yes, this applies to you, people in this thread (i only skimmed it, so i don't even remember who said what) who donate locally, volunteer locally, and do nothing overseas. i think that's a damn shame.

to be clear: i'm in no position to judge, and i'm not judging. i'm as flawed as they come. like i said, i donate where i shouldn't. i'm retired early, rather than working full time to donate more. how sick is it that i'm SO MUCH spending time on one individual (my daughter) each day, when i could be earning money and giving that to save so many lives? it'd fucked up, really. so i donate some money, and try to earn some more with side gigs to donate, and maybe at some point i'll go back just to earn to gibe, but for now? * selfish asshole.  all that to say, i'm not looking down on those people who aren't helping those who need it most. i'm saying that they aren't doing the moral choice. even if they feel good about it.

The Life You Can Save by Peter Singer is one of the best books I've ever read. Everyone should read it. Especially if you disagree with what I've posted.

I agree with this point of view, and am equally flawed in my giving. I need to look into some efficient overseas charities.


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Re: "Charity starts at home" vs GiveWell Philosophy
« Reply #38 on: September 29, 2017, 01:33:11 PM »
I mostly agree with the concepts of Peter Singer and The Life You Can Save, though I haven't actually read it.  But I don't think it is immoral to give locally either.  I hope to do both, though I give more locally now. 

To me, giving locally is about maintaining the liberty and freedom of the US so that we can continue to be in a position to help others.  If our democracy fails, because too many people here don't have enough food to eat or don't have civil rights, then no one here can help third world countries.  (I get that this is complex, and many really have way more than we need, but there are plenty of people struggling in our own country). 

Third world countries are complex.  Offering food in third world countries sometimes does as much harm as good, for a variety of reasons.  They need government stability, and creative technologies, and to get rid of dictators, all of which my donation to Children Intl does not help. 

But I think the fact that we are struggling with this concept is a good thing overall.  Far better than debating between the Lexus or the Mercedes!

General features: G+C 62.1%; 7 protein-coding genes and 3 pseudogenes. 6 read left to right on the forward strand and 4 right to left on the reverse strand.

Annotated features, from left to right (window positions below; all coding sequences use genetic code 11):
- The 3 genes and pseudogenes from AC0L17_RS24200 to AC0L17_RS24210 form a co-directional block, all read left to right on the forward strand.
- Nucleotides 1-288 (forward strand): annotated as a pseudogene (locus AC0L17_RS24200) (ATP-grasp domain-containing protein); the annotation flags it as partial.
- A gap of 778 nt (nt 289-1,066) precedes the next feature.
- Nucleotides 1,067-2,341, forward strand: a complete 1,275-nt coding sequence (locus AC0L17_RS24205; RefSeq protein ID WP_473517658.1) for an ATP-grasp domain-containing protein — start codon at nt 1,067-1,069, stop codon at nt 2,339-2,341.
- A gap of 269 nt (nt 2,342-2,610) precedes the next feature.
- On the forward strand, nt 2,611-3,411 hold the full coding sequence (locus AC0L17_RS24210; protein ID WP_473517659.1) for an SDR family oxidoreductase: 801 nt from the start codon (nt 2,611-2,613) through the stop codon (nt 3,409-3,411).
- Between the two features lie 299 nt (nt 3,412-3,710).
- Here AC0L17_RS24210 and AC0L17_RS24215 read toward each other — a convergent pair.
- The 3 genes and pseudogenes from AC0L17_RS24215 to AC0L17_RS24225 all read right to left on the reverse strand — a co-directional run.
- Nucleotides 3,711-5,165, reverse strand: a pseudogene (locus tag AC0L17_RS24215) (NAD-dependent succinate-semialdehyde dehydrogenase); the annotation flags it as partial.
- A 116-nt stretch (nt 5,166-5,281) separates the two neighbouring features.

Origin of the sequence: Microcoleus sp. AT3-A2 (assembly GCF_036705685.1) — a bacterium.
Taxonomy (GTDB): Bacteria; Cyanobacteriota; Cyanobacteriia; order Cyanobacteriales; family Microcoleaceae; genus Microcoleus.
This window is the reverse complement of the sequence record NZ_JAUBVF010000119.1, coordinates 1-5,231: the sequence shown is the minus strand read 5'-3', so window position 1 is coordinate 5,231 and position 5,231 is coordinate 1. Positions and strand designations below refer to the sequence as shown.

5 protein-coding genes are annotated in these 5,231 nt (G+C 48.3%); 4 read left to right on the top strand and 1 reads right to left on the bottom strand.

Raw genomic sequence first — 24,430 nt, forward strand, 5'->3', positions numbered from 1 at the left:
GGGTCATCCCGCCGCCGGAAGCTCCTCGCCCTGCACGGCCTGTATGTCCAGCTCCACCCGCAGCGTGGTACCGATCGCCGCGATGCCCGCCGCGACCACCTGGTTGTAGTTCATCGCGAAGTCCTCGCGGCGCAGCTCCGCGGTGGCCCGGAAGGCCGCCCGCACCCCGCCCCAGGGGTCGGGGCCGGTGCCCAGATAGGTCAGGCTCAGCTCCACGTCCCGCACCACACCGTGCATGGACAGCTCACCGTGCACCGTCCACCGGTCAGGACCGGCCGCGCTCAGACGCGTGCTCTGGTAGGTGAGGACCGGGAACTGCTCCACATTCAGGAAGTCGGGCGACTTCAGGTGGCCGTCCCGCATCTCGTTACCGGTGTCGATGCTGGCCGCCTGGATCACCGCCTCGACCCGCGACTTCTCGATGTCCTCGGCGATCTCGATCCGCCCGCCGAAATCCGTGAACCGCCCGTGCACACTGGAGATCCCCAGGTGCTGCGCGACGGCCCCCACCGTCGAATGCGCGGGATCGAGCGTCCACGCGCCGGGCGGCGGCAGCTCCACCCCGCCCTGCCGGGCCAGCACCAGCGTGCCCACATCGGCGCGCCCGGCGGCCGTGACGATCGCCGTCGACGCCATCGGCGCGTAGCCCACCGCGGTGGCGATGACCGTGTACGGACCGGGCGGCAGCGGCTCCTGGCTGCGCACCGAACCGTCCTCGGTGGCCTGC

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Re: "Charity starts at home" vs GiveWell Philosophy
« Reply #39 on: September 29, 2017, 01:41:04 PM »
I mostly agree with the concepts of Peter Singer and The Life You Can Save, though I haven't actually read it.  But I don't think it is immoral to give locally either.  I hope to do both, though I give more locally now. 

To me, giving locally is about maintaining the liberty and freedom of the US so that we can continue to be in a position to help others.  If our democracy fails, because too many people here don't have enough food to eat or don't have civil rights, then no one here can help third world countries.  (I get that this is complex, and many really have way more than we need, but there are plenty of people struggling in our own country). 

Third world countries are complex.  Offering food in third world countries sometimes does as much harm as good, for a variety of reasons.  They need government stability, and creative technologies, and to get rid of dictators, all of which my donation to Children Intl does not help. 

But I think the fact that we are struggling with this concept is a good thing overall.  Far better than debating between the Lexus or the Mercedes!

Agreed.  Well put.  Esp that last point: what good is sending a bunch of rice and beans somewhere if it's all immediately confiscated by the local warlord/dictator?  Law & order is vital. 

I believe "charity starts at home" means that you live out your values where you are right now and not just far away.  Personally, we give to those we love and are closest to, and we also give to causes much farther away.  It would be hypocritical of us if we gave to starving children in Haiti but neglected our own family.  Or, as Dad put it one time, upon giving a close relative some cash for holiday food and stuff: "We'd give this to a stranger, so we may as well give it to him." 

I'm all for charity, both here and abroad.  There are incredible needs here: they just tend to be non-material needs, i.e., emotional needs, spiritual needs, and the like.  If you have any doubt, go to a serious recovery program (Celebrate Recovery, for instance) for a few nights and sit in...the needs will be apparent.  We have tons of victims of sexual abuse and sex trafficking in the states, e.g., who could benefit tremendously from generosity/resources/counseling - and that's just a start.  (Ava posted a powerful story on her blog about such things.) 

We're materially rich, so we tend to perceive material needs (or lack thereof), but people aren't just physical material.  They have emotional, physical, and spiritual needs as well.  And America has a gulf of spiritual and emotional needs - just look at the mental health stats, for one. 

Anyway, just chiming in to hopefully add some clarity to what "charity starts at home" may mean to the poster who used that - I know that's what it would mean to me.